Generally what works in the lab and wind tunnel fails miserably in real life. The "ideal" position may not be anatomically correct if you have back or hip issues. Experiment for yourself. Listen to the experts. Read. Measure. Ride. Check comfort. Take the sum of everything you've learned and make up your own mind.
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  10. #10
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    Yes bar width is getting wider at least off road flats. Not so up on the road guys. More leverage, opens up your lungs to breath better and also moves your center of gravity forward which is good for climbing and corners.

    About 5 years ago I built up a bike with 710mm bars which was wide for then. My latest bike has bars 730mm wide. Except for having to watch out for narrow trees I have no issues with the bars and feel really cramped if I get on a bike that has the old 24" wide standard.

    I road WTB drops for years with an Ibis LD stem that had a lot of rise and a little reach to compensate for the drops. I figured if Charley Cunningham thought that was a good idea who was I to argue. I don't know if anyone is making a stem like this anymore. <Do They??> Ibis certainly doesn't and WTB stopped long ago even though they continue to sell their bars. The WTBs are 565mm at the end of the drops center to center. Eventually I made my own bars that replicate the hand position of the WTBs but without the drop and that also use standard mountain bike brake levers and shifters. They are 480 to 620mm wide depending on where you grip the bar. Like I have said in other posts I built them somewhere around 1995 way before Jones. My bend is different. I sent him some pictures about 5 years ago and every time he revamps his design they look a little more like mine but they are still different and come from his own thoughts I assume.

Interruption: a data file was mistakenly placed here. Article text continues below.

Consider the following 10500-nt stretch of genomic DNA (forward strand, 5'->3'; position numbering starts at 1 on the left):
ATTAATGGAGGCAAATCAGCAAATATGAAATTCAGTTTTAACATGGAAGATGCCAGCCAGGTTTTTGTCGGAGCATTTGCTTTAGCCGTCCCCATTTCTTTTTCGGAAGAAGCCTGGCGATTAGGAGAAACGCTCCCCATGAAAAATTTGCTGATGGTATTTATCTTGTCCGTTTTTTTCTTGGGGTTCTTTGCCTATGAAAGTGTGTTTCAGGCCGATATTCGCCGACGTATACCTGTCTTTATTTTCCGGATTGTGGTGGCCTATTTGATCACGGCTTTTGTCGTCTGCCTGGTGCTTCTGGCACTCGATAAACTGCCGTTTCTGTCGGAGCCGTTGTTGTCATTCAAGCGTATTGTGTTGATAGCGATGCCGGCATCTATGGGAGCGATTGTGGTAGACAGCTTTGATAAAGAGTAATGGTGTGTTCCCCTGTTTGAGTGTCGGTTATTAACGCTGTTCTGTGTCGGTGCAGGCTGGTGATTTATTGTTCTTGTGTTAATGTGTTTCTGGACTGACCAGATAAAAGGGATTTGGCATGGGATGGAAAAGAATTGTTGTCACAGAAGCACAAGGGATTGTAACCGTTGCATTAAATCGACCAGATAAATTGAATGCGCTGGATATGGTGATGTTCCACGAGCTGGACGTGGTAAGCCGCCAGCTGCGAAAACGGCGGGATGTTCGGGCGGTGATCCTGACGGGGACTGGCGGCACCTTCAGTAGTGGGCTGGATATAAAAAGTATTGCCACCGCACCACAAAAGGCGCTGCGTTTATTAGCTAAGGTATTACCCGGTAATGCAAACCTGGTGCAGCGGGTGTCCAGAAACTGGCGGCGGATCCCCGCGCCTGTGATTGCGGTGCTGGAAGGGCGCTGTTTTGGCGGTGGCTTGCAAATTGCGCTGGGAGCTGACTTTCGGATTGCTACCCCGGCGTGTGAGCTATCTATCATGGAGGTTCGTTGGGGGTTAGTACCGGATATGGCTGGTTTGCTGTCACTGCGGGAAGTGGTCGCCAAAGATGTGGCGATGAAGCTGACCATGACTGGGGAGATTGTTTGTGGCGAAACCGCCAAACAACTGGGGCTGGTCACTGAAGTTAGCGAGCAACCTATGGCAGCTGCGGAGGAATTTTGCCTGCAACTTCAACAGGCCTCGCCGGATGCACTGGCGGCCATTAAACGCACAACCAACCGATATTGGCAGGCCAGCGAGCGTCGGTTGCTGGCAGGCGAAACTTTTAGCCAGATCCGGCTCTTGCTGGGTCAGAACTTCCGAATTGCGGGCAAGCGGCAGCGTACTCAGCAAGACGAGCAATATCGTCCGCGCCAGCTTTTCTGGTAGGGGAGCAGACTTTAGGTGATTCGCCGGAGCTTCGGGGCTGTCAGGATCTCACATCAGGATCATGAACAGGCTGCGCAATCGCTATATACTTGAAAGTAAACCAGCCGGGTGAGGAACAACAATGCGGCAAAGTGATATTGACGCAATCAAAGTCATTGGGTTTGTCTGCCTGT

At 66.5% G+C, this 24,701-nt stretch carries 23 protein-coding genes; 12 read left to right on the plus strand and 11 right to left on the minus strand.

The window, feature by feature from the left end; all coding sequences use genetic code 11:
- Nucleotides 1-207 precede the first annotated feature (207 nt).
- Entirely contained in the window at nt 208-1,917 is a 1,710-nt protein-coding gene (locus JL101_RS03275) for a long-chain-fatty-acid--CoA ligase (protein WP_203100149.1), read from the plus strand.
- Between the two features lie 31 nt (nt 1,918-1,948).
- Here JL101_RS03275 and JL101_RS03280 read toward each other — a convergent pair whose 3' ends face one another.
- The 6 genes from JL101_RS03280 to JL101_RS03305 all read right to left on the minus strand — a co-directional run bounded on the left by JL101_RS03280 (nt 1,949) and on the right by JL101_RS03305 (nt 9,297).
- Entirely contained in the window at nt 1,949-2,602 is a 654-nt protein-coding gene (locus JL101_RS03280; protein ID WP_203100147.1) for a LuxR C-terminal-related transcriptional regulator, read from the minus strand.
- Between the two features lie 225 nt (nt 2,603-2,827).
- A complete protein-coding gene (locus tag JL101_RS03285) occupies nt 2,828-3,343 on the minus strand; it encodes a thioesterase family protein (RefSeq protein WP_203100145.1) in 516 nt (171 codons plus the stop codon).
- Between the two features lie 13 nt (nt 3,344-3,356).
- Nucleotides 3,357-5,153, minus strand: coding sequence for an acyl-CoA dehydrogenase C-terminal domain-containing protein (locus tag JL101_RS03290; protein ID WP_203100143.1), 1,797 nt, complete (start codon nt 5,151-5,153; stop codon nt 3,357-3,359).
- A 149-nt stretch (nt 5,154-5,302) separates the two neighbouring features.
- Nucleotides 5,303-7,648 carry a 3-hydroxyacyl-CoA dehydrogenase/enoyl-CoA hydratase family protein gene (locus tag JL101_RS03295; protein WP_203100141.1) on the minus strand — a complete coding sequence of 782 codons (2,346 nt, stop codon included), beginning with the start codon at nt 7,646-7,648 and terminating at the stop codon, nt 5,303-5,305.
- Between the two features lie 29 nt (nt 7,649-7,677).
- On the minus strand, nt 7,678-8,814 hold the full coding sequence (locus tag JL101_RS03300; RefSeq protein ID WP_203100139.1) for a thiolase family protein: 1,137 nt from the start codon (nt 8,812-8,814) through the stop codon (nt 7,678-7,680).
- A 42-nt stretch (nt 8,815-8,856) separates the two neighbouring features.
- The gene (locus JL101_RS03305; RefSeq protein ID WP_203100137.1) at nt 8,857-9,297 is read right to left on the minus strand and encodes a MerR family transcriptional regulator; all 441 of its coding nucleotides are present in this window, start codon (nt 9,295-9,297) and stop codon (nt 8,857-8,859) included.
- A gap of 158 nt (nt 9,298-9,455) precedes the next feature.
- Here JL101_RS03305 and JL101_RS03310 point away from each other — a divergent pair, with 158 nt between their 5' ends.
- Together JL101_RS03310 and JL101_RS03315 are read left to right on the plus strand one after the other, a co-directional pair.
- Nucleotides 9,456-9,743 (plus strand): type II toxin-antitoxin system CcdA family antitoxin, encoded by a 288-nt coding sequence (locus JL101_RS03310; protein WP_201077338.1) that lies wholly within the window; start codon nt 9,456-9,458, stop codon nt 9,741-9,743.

Personally I like my bars and straight bars. The drops are on a vintage bike that doesn't get ridden any more. It is actually good to switch it out because initially I assumed my bars or dirt drops were better on my wrists, which they might be, but I noticed that if I only road with them repetitive stress came up again and at that point flats felt better. So now I have my bars on lighter bikes and flats on heavy bikes.